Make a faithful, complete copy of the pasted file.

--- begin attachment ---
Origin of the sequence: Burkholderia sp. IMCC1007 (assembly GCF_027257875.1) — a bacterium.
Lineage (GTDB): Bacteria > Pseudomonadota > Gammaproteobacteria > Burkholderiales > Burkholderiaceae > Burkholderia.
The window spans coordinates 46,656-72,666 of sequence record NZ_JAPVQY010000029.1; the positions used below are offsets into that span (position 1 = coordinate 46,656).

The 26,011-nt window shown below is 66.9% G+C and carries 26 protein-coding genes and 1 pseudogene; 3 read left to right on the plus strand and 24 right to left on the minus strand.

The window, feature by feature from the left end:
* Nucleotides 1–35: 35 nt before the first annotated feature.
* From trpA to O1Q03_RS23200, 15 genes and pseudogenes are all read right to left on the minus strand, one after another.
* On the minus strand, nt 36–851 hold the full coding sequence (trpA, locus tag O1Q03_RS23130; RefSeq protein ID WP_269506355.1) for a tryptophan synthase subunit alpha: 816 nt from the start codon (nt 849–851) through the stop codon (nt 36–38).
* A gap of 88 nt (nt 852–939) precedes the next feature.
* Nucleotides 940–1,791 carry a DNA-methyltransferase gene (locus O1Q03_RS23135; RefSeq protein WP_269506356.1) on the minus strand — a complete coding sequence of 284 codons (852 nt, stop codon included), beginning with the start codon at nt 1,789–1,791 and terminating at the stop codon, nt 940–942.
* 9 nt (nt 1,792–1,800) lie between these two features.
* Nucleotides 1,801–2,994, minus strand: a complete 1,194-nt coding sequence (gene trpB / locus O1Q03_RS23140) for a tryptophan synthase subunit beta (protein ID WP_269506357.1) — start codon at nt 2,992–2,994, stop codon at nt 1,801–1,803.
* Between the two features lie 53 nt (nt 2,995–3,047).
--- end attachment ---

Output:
Origin of the sequence: Burkholderia sp. IMCC1007 (assembly GCF_027257875.1) — a bacterium.
Lineage (GTDB): Bacteria > Pseudomonadota > Gammaproteobacteria > Burkholderiales > Burkholderiaceae > Burkholderia.
The window spans coordinates 46,656-72,666 of sequence record NZ_JAPVQY010000029.1; the positions used below are offsets into that span (position 1 = coordinate 46,656).

The 26,011-nt window shown below is 66.9% G+C and carries 26 protein-coding genes and 1 pseudogene; 3 read left to right on the plus strand and 24 right to left on the minus strand.

The window, feature by feature from the left end:
* Nucleotides 1–35: 35 nt before the first annotated feature.
* From trpA to O1Q03_RS23200, 15 genes and pseudogenes are all read right to left on the minus strand, one after another.
* On the minus strand, nt 36–851 hold the full coding sequence (trpA, locus tag O1Q03_RS23130; RefSeq protein ID WP_269506355.1) for a tryptophan synthase subunit alpha: 816 nt from the start codon (nt 849–851) through the stop codon (nt 36–38).
* A gap of 88 nt (nt 852–939) precedes the next feature.
* Nucleotides 940–1,791 carry a DNA-methyltransferase gene (locus O1Q03_RS23135; RefSeq protein WP_269506356.1) on the minus strand — a complete coding sequence of 284 codons (852 nt, stop codon included), beginning with the start codon at nt 1,789–1,791 and terminating at the stop codon, nt 940–942.
* 9 nt (nt 1,792–1,800) lie between these two features.
* Nucleotides 1,801–2,994, minus strand: a complete 1,194-nt coding sequence (gene trpB / locus O1Q03_RS23140) for a tryptophan synthase subunit beta (protein ID WP_269506357.1) — start codon at nt 2,992–2,994, stop codon at nt 1,801–1,803.
* Between the two features lie 53 nt (nt 2,995–3,047).